• Encourage students with a hearing loss to seat themselves toward the front of the lecture theatre where they will have an unobstructed line of vision. This is particularly important if the student is using an interpreter, lip-reading, relying on visual clues or using a hearing aid which has a limited range. Be aware that some students may not be comfortable with this suggestion or have alternate strategies. Respect their choices.
  • Use assistive listening devices such as induction loops if these are available in the lecture theatre. Hearing aids may include transmitter/receiver systems with a clip-on microphone for the lecturer. If using such a microphone, it is not necessary to change your speaking or teaching style.
  • Ensure that any background noise is minimised.
  • Repeat clearly any questions asked by students in the lecture or class before giving a response.
  • Do not speak when facing the blackboard. Be aware that moustaches, beards, hands, books or microphones in front of your face can add to the difficulties of lip-readers. Students who lip-read cannot function in darkened rooms. You may need to adjust the lighting in your teaching environment. If a sign interpreter is employed, follow the hints for working with a sign interpreter.
  • It is difficult for a student watching an interpreter to also take notes from an overhead or blackboard. An interpreter is unable to translate concurrently both your words and any information given on an overhead. It is important therefore that all information should also be available as handouts.
  • Provide written materials to supplement all lectures, tutorials and laboratory sessions. Announcements made regarding class times, activities, field work, industry visits etc, should be given in writing as well as verbally.
  • Allow students to record lectures or, preferably, make available copies of your lecture notes. Flexible delivery of teaching materials via electronic media is also particularly helpful for students who have difficulty accessing information in the usual ways. For students with a hearing loss, new technology - and the internet in particular - can be used to bridge many gaps.
  • Ensure that lists of the subject-specific jargon and technical terms which students will need to acquire are made available early in the course. If interpreters or captioning are being used as an adjustment, make this list available to the professionals providing the service as early as possible.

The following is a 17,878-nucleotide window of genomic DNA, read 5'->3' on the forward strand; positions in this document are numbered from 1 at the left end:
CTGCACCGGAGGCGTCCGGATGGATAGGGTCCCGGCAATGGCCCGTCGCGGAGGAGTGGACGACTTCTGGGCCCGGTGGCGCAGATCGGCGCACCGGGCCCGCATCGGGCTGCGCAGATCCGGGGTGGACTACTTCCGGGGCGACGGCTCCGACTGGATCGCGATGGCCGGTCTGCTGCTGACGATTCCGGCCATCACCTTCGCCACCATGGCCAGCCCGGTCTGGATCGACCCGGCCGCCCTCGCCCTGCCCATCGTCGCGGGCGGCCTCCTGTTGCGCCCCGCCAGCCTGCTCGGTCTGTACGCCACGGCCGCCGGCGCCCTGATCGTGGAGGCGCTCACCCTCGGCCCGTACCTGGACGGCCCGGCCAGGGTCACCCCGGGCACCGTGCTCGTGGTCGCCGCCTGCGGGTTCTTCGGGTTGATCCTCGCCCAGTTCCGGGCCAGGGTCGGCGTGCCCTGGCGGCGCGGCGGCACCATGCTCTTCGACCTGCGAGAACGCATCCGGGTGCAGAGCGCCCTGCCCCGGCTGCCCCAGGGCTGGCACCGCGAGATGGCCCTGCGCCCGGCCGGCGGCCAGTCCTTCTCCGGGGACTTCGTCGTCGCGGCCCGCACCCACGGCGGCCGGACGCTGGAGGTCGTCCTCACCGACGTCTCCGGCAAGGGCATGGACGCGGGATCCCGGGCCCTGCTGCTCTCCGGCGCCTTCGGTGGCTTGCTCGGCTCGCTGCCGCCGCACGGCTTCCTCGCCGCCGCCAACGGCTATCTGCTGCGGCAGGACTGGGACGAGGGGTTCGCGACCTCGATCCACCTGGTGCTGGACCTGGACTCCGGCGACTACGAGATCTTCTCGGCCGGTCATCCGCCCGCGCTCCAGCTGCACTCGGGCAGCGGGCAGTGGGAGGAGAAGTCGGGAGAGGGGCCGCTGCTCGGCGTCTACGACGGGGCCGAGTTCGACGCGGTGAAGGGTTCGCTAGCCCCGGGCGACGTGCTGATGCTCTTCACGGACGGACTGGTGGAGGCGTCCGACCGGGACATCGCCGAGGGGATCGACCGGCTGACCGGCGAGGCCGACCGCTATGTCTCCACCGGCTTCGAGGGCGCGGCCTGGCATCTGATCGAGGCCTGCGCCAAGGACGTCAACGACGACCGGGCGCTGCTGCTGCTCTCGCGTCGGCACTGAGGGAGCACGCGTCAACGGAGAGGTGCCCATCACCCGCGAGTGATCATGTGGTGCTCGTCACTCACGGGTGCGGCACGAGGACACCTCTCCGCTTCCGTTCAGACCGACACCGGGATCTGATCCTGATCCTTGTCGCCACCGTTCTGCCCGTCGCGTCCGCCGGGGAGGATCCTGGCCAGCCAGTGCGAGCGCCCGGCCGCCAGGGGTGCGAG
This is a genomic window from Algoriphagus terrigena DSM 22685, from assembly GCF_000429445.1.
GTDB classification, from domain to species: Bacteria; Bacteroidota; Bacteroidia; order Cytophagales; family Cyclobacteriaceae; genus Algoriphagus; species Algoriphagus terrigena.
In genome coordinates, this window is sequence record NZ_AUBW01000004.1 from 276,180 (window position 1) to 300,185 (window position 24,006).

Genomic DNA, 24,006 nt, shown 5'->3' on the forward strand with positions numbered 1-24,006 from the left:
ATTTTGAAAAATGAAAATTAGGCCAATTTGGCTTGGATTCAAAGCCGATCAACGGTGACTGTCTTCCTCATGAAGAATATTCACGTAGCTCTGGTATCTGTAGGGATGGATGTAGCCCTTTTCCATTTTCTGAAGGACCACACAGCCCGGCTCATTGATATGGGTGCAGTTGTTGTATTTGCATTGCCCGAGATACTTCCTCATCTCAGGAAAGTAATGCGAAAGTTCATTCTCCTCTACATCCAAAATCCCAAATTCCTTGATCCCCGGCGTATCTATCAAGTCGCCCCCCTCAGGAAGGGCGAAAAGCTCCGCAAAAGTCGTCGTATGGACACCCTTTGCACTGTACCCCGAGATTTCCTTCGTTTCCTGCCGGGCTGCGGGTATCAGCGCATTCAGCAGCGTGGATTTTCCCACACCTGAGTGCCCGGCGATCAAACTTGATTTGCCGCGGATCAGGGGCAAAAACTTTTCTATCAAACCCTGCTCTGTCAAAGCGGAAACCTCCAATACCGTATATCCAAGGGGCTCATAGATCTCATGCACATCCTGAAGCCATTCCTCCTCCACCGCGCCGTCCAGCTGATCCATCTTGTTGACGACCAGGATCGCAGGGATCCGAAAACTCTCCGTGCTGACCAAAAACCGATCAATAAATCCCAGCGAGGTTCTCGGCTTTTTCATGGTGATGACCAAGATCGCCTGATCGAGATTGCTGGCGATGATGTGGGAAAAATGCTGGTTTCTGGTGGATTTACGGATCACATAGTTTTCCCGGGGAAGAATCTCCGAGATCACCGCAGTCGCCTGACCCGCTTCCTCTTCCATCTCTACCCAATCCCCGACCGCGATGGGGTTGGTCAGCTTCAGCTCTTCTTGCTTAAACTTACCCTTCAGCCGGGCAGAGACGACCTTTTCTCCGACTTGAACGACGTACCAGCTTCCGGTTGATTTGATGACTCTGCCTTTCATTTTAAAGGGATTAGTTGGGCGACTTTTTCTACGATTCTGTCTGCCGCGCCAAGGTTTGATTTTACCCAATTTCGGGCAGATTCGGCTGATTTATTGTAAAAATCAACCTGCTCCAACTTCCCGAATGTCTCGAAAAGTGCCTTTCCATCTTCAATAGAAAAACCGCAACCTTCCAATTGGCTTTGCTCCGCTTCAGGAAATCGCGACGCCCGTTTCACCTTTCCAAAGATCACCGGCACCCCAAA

• Any videos or films used should, where possible, be captioned. When this is not possible, you will need to consider alternative ways for students with hearing impairment to access the information.
  • In tutorials, assist students who lip-read by having the student sit directly opposite you and ensure, if possible, that they can see all other participants. Control the discussion so that only one person is speaking at a time.
  • Students with hearing loss, especially those with associated speech issues, may prefer to have another student present their tutorial papers.
  • Language abilities are often affected by hearing loss, depending on the age of onset. Students who acquired their hearing loss early in life may have literacy issues. In some cases, providing reading lists well before the start of a course for students with a hearing loss can be beneficial. Consider tailoring these reading lists when necessary, and provide guidance to key texts.
  • Allow assignments or reviews to be completed on an in-depth study of a few texts rather than a broad study of many.
  • Using Auslan interpreters and live remote captioning may require some adjustments in teaching styles, particularly the pace of the learning. Consult with the providers of the service early to identify any potential changes.
  • Where live remote captioning is provided, a transcript of the session can usually be assessed within 24 hours. It is recommended that these be emailed directly to the student as an accurate record of reference.

Assessment Strategies

Always consider alternative forms of assessment where necessary. Standards are not expected to be lowered to accommodate students with a disability but rather are required to give them a reasonable opportunity to demonstrate what they have learnt. Once you have a clear picture of how the disability impacts on learning, you can consider alternative assessment strategies:  

  • When their range of literacy is an issue, students may require the use of a thesaurus or dictionary during exams. A personal computer with spelling and grammar functions may be required.
  • Provide alternatives to those assignments which are based on interviews or questionnaires, and be flexible with assignment deadlines, particularly if students have had to wait for transcripts of learning sessions.
  • Provide extra time in examinations, particularly extra time for reading questions. Some students will prefer to have questions and instructions ‘signed’ to them.

Related Resources

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    Assistive Technology